Understanding the link between inflammation, the placenta and stillbirth

Dr Bernadette Baker, Dr Rebecca Jones, Dr Sylvie Girard, Dr Alexander Heazell, Professor Colin Sibley, Vikki Abrahams

Following earlier work funded by Tommy’s, the Medical Research Council is supporting research in Tommy’s Manchester Centre to try and find out if preventing inflammation in the placenta could stop stillbirths.

Through work funded by Tommy’s, we already know that inflammation of the placenta can directly cause stillbirth. Researchers showed that inflammation is related to the placenta not working properly in pregnant women who noticed their babies were moving less than normal. They also found that chemical signals - called DAMPs - involved in inflammation were higher several days before birth. This means that these signals could be used to tell early on if inflammation is present and the baby may be in danger. The inflammatory signals also had a direct effect on the placenta: in the future, drugs could be designed to target these signals, protecting the placenta and the baby.

Following Tommy’s work, the Medical Research Council has now funded a study to tell us once and for all if and how inflammation causes damage to the placenta, and to find the link between inflammation and stillbirth.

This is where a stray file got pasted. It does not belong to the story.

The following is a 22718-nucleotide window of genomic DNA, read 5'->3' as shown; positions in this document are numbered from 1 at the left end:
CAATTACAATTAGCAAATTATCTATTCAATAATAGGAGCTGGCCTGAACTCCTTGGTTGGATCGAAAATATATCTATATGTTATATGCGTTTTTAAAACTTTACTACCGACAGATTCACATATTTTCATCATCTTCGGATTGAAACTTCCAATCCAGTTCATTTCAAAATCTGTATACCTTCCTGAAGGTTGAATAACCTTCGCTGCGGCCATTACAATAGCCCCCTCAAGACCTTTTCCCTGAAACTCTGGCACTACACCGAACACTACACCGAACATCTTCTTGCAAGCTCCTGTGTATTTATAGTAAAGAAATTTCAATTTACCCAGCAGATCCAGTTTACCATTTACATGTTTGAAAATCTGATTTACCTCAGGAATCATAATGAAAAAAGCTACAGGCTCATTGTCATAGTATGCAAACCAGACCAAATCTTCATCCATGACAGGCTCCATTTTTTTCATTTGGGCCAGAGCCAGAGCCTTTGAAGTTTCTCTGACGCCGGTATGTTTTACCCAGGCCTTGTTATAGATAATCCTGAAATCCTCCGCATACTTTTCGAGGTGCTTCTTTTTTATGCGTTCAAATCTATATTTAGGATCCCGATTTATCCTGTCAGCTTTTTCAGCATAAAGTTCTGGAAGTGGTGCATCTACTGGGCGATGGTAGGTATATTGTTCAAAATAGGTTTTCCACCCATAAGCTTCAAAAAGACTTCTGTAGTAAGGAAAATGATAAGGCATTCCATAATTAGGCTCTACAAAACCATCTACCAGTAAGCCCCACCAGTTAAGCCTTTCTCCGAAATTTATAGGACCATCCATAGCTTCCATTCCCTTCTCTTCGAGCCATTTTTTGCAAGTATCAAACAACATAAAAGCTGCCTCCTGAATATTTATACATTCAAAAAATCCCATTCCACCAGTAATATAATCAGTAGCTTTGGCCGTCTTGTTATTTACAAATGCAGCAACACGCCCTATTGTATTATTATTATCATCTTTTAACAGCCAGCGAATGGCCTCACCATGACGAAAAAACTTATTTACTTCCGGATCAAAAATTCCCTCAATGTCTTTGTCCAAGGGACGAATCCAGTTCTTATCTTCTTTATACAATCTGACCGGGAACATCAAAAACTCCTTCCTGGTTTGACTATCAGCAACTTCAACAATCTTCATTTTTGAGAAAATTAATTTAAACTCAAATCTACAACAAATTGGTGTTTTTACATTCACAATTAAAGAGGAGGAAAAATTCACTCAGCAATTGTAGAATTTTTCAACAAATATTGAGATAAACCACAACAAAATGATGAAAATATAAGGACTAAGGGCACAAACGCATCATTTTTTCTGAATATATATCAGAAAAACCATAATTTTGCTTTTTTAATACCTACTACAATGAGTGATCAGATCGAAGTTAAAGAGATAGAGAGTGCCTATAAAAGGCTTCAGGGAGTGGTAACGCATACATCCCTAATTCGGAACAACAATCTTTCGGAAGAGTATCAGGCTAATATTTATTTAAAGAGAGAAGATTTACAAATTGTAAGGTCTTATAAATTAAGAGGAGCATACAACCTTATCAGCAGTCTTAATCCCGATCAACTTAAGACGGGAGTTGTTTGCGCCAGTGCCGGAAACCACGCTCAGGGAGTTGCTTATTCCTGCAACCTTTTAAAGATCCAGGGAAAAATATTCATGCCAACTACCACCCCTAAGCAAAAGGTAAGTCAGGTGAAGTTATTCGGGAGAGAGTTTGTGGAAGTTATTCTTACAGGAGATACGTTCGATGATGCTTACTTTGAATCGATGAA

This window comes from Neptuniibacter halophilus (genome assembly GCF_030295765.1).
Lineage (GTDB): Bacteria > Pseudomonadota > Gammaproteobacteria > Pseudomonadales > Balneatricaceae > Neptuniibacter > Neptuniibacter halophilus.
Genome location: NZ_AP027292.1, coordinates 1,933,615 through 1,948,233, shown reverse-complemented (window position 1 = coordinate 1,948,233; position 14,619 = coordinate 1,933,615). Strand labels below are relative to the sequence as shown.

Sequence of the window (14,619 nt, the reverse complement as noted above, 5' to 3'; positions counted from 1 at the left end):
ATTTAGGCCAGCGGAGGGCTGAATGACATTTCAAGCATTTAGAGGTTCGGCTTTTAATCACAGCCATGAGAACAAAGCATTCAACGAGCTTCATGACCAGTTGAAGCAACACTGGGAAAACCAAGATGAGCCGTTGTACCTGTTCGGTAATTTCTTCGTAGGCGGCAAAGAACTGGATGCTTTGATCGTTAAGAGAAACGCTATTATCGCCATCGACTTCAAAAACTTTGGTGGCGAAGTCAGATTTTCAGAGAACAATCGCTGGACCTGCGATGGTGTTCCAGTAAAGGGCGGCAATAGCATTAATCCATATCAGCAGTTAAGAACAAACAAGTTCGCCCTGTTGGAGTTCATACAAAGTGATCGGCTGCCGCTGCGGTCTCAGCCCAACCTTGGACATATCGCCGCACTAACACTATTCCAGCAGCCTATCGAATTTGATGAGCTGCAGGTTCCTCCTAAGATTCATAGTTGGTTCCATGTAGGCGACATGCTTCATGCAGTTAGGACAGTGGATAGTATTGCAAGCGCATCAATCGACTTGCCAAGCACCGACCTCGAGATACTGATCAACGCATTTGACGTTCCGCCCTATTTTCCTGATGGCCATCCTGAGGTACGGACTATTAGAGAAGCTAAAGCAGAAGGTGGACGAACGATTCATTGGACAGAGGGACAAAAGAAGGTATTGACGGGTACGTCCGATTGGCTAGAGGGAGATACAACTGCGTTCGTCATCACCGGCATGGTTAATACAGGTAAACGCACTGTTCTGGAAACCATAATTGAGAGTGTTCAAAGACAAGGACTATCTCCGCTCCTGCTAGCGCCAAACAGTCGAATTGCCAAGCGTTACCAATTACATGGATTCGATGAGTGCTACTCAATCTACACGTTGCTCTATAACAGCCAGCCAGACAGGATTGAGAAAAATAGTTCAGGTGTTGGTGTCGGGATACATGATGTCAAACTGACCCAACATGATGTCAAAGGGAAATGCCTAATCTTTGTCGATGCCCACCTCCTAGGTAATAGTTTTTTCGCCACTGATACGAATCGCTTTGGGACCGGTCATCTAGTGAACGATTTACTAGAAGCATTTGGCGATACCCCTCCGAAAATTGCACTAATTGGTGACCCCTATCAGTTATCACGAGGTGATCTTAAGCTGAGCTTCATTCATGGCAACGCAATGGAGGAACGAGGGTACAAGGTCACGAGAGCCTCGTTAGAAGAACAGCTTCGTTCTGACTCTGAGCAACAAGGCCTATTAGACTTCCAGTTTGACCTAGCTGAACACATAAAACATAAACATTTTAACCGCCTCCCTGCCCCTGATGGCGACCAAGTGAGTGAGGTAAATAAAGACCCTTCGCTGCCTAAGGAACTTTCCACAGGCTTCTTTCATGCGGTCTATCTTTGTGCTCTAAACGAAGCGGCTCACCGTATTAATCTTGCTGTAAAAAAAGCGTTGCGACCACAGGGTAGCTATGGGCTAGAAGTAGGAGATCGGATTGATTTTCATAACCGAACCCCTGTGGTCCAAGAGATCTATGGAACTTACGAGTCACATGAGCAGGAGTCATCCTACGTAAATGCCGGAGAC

To understand whether placental inflammation can damage the placenta, we treated small fragments of placentas in culture with the chemical signals that we had previously identified. We found that these signals induced cell death in the placenta and increased production of inflammation. We have detected the same effects in pregnant rats treated with the same signals. These rats had pups that were growth restricted, providing evidence that these signals can adversely affect the placenta, resulting in poor outcomes for the babies. 

We have also performed studies to find out why to find out why DAMPs are elevated in the mother’s blood in high risk pregnancies. We have created culture models of placental damage that mimic the processes that happen when the placenta stops working properly during early pregnancy. These processes induce stress and hypoxia (oxygen starvation) in the placenta. When this happens, we have detected increased release of DAMPs. This provides the first evidence placental damage can cause the release of inflammatory signals from the placenta. These signals can then act on the placenta to increase the damage, potentially leading to abnormal placental function and harm to the baby. 

In summary, our research gives in-depth knowledge of the links between inflammation and placental dysfunction in high-risk pregnancies. By understanding these relationships, we will be able to find out if using drugs to try and stop placental inflammation may be a way to prevent stillbirths in the future.  

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This study takes place in a Tommy's centre and is funded by the Medical Research Council

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